However, there is less evidence of research that examines the connection between identity incorporated in New South Wales Aboriginal education policies, the impact of such "ascribed" identity on Aboriginal children and young people, the objects of policies, their "assumed" identities and how they negotiate their identities institutionally (Reid, 2004). There needs to be a better understanding of how policies and associated programs "shape the people who are their objects, including children" (McDonald, 2009, p. 246).

Significance of the study

This study aims to use qualitative, ethnographic research methods to investigate how Aboriginal children and young people negotiate their identity in relation to that expressed in Aboriginal education policies implemented in New South Wales schools since 1982. There is little research examining the interaction between these two identities in organisational structures (schools). Using critical discourse methods this study will analyse the historical development and creation of policy in New South Wales. The data interpreted from this study examining the intentions and framing of policies will contribute to an understanding of the impacts of policy in the important field of Aboriginal education. Research methods that include and respect the agency of children will give voice to the thoughtsITTS scu2010-06-14T16:34:00

Experiences? of Aboriginal children and young people.

Aboriginal Education Policy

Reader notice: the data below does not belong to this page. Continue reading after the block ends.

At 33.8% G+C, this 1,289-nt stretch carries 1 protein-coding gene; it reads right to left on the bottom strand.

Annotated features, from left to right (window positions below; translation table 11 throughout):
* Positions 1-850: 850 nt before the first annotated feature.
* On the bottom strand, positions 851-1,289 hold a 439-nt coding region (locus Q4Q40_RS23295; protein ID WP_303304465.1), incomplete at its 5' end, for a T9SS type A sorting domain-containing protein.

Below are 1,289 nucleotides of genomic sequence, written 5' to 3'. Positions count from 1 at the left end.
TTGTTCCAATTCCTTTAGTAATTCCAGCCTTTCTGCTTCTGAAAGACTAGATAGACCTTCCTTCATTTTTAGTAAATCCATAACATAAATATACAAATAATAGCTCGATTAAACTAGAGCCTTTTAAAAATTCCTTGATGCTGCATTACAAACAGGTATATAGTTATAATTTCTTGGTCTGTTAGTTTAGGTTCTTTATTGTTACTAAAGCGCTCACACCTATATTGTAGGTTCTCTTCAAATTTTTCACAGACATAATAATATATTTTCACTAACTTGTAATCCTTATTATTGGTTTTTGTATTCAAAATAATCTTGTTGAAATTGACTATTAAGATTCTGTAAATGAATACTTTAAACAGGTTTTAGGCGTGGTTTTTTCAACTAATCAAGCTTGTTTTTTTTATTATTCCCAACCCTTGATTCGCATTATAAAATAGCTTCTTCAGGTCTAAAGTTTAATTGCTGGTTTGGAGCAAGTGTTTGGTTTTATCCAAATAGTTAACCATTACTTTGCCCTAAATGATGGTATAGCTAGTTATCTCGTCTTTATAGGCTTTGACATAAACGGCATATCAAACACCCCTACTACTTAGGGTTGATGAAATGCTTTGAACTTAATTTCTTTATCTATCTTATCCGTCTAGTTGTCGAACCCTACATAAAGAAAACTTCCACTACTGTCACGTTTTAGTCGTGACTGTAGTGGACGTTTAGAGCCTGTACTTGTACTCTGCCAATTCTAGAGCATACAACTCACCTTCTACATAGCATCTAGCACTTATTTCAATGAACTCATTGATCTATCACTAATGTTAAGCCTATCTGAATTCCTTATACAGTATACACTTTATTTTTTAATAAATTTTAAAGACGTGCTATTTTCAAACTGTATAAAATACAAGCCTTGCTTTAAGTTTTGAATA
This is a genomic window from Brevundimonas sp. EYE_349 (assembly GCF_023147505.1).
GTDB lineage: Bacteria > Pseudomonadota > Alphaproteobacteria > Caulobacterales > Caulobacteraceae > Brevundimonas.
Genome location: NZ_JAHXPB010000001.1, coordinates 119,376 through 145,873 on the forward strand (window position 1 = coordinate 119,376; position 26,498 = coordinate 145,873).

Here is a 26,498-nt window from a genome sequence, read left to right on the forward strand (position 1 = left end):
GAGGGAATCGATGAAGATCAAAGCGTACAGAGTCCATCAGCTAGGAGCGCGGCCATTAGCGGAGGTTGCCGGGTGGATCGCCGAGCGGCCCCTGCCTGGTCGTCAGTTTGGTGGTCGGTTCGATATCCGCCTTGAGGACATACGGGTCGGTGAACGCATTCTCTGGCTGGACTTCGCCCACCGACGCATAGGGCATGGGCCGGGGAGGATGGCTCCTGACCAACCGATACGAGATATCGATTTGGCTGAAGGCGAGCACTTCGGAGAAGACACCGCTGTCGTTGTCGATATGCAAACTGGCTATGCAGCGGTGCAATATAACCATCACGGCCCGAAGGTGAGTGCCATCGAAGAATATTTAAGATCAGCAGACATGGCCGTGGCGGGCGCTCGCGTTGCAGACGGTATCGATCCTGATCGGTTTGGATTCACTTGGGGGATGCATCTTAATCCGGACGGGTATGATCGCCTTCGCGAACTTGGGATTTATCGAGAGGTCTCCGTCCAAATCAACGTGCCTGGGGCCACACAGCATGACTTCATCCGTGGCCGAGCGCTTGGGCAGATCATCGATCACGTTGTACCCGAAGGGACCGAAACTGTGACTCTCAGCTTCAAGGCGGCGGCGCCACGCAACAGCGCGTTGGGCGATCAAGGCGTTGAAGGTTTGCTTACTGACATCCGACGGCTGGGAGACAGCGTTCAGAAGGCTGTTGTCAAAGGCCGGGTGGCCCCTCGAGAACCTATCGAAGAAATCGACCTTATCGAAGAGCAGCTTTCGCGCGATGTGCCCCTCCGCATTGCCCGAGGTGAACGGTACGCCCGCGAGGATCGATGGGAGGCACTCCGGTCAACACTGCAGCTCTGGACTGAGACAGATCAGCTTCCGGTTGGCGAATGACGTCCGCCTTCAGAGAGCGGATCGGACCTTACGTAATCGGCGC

Recently the Commonwealth of Australian Governments agreed to an Indigenous reform agenda entitled Closing the Gap (Commonwealth of Australian Governments (COAG), 2008), a commitment to improve the lives of Indigenous people, especially children, with education as one of its six targets. The Indigenous Education Action Plan Draft 2010-2014, developed by the (Ministerial Council for Education Early Childhood Development and Youth Affairs (MCEECDYA), 2010), sets out how each state and territory will achieve the targets espoused in the Closing the Gap agreement (p. 3). Policies at both the national and New South Wales level have identified a wide gulf between the educational achievements of Indigenous and non-Indigenous students. These approaches focus on statistics and indicators in education and comparisons with non-Indigenous achievements, but do not take into account the contexts of such differences. (Pholi, Black, & Richards, 2009) refer to this aim for statistical equality as reducing Aboriginal Australians to "a range of indicators of deficit, to be monitored and rectified towards government-set targets" (p.1). The findings of this proposed study will provide some context for such statistical identities and contribute to knowledge about how they are negotiated by Aboriginal children and young people in selected locations in New South Wales.